Articles sur law and order

Ensemble des articles

A harsh criminal justice system – in particular, more prisons and people behind bars – has apparently become a hallmark of good government. AAP/Dave Hunt

How ‘tough on crime’ politics flouts death-in-custody recommendations

Australia has become less compassionate, more punitive and more ready to blame individuals for their alleged failings since the Royal Commission into Aboriginal Deaths in Custody.
Electronic monitoring typically involves fitting offenders with tamper-proof bracelets to monitor whether they are abiding by conditions imposed on them. Flickr/Chris Yarzab

Electronic innovation can help fix an archaic, crowded prison system

The days of prison, an 18th-century industrial institution, as the justice system's dominant form of punishment may be numbered. Electronic monitoring of offenders is one promising alternative.
A NSW programme in which prisoners train stray dogs as part of their rehabilitation is one of a number of innovations adopted in recent years. AAP

Crime and punishment and rehabilitation: a smarter approach

Approaches to crime that rely on punitive methods have proved to be ineffective and counter-productive. Rehabilitation programmes not only prevent crime, but are cost-effective and practical.
Rising imprisonment rates are the result of political responses to media and public agitation for tougher sentences. AAP/David Crosling

The evidence is in: you can’t link imprisonment to crime rates

Some claim rising crime rates justify jailing more people, others that such policies cut crime. Evidence from around the world shows those claims are wrong and that we should be looking at inequality.
Most of Tasmania’s relatively small prison population is housed at Risdon Prison Complex. Wikimedia Commons/'Risdon' by Wiki ian

State of imprisonment: Tasmania escapes ‘law and order’ infection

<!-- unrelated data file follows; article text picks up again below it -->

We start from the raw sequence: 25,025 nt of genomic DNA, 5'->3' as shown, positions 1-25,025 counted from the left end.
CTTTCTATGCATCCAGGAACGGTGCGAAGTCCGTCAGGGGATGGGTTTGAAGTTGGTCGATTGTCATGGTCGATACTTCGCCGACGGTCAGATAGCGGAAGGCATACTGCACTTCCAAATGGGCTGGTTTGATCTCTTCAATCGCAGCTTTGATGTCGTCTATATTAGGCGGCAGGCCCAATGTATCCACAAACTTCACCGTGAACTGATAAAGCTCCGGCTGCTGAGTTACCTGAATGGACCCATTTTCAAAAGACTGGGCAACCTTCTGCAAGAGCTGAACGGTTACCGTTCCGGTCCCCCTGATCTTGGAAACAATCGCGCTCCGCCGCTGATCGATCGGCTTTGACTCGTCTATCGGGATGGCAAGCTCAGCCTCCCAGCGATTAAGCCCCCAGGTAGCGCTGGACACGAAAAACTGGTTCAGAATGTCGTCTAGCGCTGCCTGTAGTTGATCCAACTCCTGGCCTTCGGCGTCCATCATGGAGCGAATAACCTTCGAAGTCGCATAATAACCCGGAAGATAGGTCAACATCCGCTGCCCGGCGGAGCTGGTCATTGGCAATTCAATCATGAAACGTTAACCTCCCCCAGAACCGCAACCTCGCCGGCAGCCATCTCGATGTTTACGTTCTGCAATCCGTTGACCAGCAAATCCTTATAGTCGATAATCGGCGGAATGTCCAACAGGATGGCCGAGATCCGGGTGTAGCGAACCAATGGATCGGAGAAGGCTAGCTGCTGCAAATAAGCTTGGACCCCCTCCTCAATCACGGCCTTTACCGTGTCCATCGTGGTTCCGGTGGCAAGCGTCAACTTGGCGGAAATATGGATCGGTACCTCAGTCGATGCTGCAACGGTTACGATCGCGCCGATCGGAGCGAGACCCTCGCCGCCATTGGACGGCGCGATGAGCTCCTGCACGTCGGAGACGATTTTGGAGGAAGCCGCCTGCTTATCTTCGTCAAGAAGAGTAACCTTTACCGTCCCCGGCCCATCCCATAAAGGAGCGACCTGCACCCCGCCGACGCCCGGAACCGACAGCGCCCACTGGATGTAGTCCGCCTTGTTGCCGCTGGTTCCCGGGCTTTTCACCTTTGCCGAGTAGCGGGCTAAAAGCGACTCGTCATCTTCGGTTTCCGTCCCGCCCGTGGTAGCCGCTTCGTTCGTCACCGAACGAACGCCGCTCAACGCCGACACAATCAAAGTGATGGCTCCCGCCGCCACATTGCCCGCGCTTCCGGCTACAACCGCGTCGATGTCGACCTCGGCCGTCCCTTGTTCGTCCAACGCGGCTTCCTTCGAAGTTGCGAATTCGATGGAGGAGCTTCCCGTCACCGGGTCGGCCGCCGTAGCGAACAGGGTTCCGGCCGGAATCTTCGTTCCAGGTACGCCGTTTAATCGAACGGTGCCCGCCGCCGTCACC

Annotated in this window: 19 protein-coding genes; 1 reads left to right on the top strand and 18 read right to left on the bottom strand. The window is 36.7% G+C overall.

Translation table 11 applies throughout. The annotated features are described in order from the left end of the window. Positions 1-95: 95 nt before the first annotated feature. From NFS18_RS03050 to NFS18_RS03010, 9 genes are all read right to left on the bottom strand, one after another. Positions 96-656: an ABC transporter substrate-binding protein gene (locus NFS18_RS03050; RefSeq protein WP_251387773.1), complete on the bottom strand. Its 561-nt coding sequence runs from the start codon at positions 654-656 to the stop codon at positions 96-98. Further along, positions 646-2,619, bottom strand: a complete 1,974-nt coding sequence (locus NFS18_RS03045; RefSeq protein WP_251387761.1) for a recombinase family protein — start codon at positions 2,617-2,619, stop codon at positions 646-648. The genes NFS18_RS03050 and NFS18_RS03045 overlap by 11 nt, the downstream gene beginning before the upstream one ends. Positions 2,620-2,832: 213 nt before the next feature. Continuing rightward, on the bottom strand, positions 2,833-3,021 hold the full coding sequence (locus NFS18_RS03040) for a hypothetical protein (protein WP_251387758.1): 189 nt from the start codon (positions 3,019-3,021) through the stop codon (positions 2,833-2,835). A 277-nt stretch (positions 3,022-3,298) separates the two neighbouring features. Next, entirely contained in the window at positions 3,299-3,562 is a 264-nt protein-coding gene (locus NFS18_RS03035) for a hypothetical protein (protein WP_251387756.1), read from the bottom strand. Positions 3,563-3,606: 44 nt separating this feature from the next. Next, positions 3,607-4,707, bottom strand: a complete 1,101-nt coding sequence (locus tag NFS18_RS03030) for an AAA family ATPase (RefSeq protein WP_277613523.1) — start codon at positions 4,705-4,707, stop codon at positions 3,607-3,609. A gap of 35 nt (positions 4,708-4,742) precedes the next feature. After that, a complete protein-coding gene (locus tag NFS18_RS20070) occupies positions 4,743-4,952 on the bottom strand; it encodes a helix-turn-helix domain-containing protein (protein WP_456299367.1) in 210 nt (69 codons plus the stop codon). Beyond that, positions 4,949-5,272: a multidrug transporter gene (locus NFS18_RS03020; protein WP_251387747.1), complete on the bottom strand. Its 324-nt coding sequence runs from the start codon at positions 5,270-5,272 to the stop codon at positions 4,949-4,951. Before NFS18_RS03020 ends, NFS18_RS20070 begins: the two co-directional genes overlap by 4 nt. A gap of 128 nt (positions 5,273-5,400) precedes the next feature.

Imprisonment rates in Tasmania have steadily declined over the past decade -- the only state or territory where this has happened. That is a result of progressive and effective corrections policies.
Indigenous prisoners perform a welcome ceremony at the 2014 opening of Darwin’s $500 million prison, which is likely to be full by 2018. AAP/Neda Vanovac

State of imprisonment: if locking ‘em up is the goal, NT’s a success

The Northern Territory stands out for having one of the highest imprisonment rates in the world - much higher even than in the US - and it's hard to argue that this does the community much good.
Premier Colin Barnett addresses a rally outside Parliament House, the latest in a long history of protests at Indigenous deaths in custody and high rates of incarceration. AAP/Newzulu/Jesse Roberts

State of imprisonment: lopsided incarceration rates blight West

Indigenous people are jailed at a rate 18 times that of non-Aboriginal Western Australian adults, but the overall rate is high too. The great costs of this punitive approach yield few clear benefits.
Queensland’s reliance on high-security facilities to house a growing prison population may be linked to the nation’s highest rates of return for prisoners on parole. AAP/Dave Hunt

State of imprisonment: out one day, back the next in Queensland

Queensland's rates of imprisonment had been falling, but have undergone a sharp reversal - much of it driven by the nation's highest rates of return by prisoners released into the community.
Most Australian states are having to build more prisons to keep up with soaring rates of imprisonment. AAP/Dave Hunt

The state of imprisonment in Australia: it’s time to take stock

In a new series on imprisonment trends, issues and policies across Australia, The Conversation asks why are imprisonment rates soaring, to what purpose, and with what financial and human consequences?
The human and financial costs to Australia of following America’s lead in imprisoning more and more people are huge. Shutterstock/BortN66

Prisons policy is turning Australia into the second nation of captives

The US is the great incarcerator, spending US$60 billion a year on prisons, and Australia is sliding down the same path. The solution? Confine jails almost exclusively to sexual and violent offenders.
Public pressure to be ‘tough’ on crime can lead governments to neglect some of our deadliest problems, such as family violence. Paul Miller/AAP

If you want to cut crime, you can’t ignore the evidence

Queensland has a new Labor minority government, led by Annastacia Palaszczuk, after the shock defeat of the Liberal National Party. Labor’s pre-election promises were “modest”, leaving many now wondering…
A Welcome to Country ceremony opens Darwin’s new $500 million facility last month to house rising numbers of prisoners, 85% of whom are Indigenous, a grossly overrepresented group. AAP/Neda Vanovac

Justice reinvestment saves huge costs of law-and-order auctions

A number of reports, most recently Victorian and NSW crime statistics, show crime rates are falling. But as election time looms in these states, their governments’ focus on tough law-and-order policies…

Les contributeurs les plus fréquents

Plus